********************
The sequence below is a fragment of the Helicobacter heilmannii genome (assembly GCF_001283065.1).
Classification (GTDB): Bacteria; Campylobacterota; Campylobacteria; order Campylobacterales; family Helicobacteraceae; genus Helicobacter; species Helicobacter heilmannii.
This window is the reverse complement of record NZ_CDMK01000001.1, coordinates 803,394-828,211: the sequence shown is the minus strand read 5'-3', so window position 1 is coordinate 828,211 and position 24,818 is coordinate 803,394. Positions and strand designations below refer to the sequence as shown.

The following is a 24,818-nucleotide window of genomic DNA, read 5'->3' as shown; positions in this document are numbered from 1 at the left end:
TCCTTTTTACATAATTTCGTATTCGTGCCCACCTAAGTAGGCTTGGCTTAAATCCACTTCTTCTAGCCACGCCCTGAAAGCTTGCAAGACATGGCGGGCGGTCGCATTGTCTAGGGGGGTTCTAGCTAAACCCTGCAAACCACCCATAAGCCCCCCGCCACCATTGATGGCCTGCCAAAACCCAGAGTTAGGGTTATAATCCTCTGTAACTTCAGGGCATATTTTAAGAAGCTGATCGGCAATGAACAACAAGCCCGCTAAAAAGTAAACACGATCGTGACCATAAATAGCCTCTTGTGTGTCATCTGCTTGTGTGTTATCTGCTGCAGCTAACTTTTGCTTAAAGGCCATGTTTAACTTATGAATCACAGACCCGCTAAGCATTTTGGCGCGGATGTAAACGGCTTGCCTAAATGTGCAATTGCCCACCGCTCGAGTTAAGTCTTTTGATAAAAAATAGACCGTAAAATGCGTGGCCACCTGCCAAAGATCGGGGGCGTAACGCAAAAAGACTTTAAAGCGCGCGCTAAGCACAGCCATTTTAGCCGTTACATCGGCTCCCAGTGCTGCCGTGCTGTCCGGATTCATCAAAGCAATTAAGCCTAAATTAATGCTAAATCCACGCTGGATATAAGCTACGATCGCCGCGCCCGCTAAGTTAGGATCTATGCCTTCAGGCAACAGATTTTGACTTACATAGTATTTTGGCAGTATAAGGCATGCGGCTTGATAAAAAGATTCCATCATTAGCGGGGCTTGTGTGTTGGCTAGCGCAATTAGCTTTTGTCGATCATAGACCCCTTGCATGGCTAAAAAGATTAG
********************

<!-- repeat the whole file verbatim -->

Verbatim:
The sequence below is a fragment of the Helicobacter heilmannii genome (assembly GCF_001283065.1).
Classification (GTDB): Bacteria; Campylobacterota; Campylobacteria; order Campylobacterales; family Helicobacteraceae; genus Helicobacter; species Helicobacter heilmannii.
This window is the reverse complement of record NZ_CDMK01000001.1, coordinates 803,394-828,211: the sequence shown is the minus strand read 5'-3', so window position 1 is coordinate 828,211 and position 24,818 is coordinate 803,394. Positions and strand designations below refer to the sequence as shown.

The following is a 24,818-nucleotide window of genomic DNA, read 5'->3' as shown; positions in this document are numbered from 1 at the left end:
TCCTTTTTACATAATTTCGTATTCGTGCCCACCTAAGTAGGCTTGGCTTAAATCCACTTCTTCTAGCCACGCCCTGAAAGCTTGCAAGACATGGCGGGCGGTCGCATTGTCTAGGGGGGTTCTAGCTAAACCCTGCAAACCACCCATAAGCCCCCCGCCACCATTGATGGCCTGCCAAAACCCAGAGTTAGGGTTATAATCCTCTGTAACTTCAGGGCATATTTTAAGAAGCTGATCGGCAATGAACAACAAGCCCGCTAAAAAGTAAACACGATCGTGACCATAAATAGCCTCTTGTGTGTCATCTGCTTGTGTGTTATCTGCTGCAGCTAACTTTTGCTTAAAGGCCATGTTTAACTTATGAATCACAGACCCGCTAAGCATTTTGGCGCGGATGTAAACGGCTTGCCTAAATGTGCAATTGCCCACCGCTCGAGTTAAGTCTTTTGATAAAAAATAGACCGTAAAATGCGTGGCCACCTGCCAAAGATCGGGGGCGTAACGCAAAAAGACTTTAAAGCGCGCGCTAAGCACAGCCATTTTAGCCGTTACATCGGCTCCCAGTGCTGCCGTGCTGTCCGGATTCATCAAAGCAATTAAGCCTAAATTAATGCTAAATCCACGCTGGATATAAGCTACGATCGCCGCGCCCGCTAAGTTAGGATCTATGCCTTCAGGCAACAGATTTTGACTTACATAGTATTTTGGCAGTATAAGGCATGCGGCTTGATAAAAAGATTCCATCATTAGCGGGGCTTGTGTGTTGGCTAGCGCAATTAGCTTTTGTCGATCATAGACCCCTTGCATGGCTAAAAAGATTAG